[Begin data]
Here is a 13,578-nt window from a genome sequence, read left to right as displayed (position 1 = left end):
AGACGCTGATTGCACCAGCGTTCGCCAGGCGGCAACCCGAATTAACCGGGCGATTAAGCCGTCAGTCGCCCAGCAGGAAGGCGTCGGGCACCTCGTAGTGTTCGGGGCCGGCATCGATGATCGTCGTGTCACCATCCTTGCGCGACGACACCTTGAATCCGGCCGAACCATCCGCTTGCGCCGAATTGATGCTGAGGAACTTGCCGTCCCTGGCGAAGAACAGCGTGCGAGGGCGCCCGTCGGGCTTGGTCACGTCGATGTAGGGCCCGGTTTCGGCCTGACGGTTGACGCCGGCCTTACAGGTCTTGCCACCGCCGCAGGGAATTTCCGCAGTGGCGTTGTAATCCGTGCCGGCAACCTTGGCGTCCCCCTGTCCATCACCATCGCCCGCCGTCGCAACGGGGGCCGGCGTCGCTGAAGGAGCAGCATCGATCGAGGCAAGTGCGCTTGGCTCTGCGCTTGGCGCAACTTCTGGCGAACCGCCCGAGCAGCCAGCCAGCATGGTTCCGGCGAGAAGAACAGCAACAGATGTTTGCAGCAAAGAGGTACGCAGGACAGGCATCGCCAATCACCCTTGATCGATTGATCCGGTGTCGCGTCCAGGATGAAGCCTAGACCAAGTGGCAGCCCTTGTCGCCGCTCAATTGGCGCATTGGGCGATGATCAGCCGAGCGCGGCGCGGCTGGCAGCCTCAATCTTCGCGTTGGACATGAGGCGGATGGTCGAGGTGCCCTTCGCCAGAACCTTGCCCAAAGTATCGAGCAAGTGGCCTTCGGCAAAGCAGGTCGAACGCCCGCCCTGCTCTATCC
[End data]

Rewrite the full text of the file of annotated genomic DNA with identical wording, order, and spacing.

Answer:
Here is a 13,578-nt window from a genome sequence, read left to right as displayed (position 1 = left end):
AGACGCTGATTGCACCAGCGTTCGCCAGGCGGCAACCCGAATTAACCGGGCGATTAAGCCGTCAGTCGCCCAGCAGGAAGGCGTCGGGCACCTCGTAGTGTTCGGGGCCGGCATCGATGATCGTCGTGTCACCATCCTTGCGCGACGACACCTTGAATCCGGCCGAACCATCCGCTTGCGCCGAATTGATGCTGAGGAACTTGCCGTCCCTGGCGAAGAACAGCGTGCGAGGGCGCCCGTCGGGCTTGGTCACGTCGATGTAGGGCCCGGTTTCGGCCTGACGGTTGACGCCGGCCTTACAGGTCTTGCCACCGCCGCAGGGAATTTCCGCAGTGGCGTTGTAATCCGTGCCGGCAACCTTGGCGTCCCCCTGTCCATCACCATCGCCCGCCGTCGCAACGGGGGCCGGCGTCGCTGAAGGAGCAGCATCGATCGAGGCAAGTGCGCTTGGCTCTGCGCTTGGCGCAACTTCTGGCGAACCGCCCGAGCAGCCAGCCAGCATGGTTCCGGCGAGAAGAACAGCAACAGATGTTTGCAGCAAAGAGGTACGCAGGACAGGCATCGCCAATCACCCTTGATCGATTGATCCGGTGTCGCGTCCAGGATGAAGCCTAGACCAAGTGGCAGCCCTTGTCGCCGCTCAATTGGCGCATTGGGCGATGATCAGCCGAGCGCGGCGCGGCTGGCAGCCTCAATCTTCGCGTTGGACATGAGGCGGATGGTCGAGGTGCCCTTCGCCAGAACCTTGCCCAAAGTATCGAGCAAGTGGCCTTCGGCAAAGCAGGTCGAACGCCCGCCCTGCTCTATCC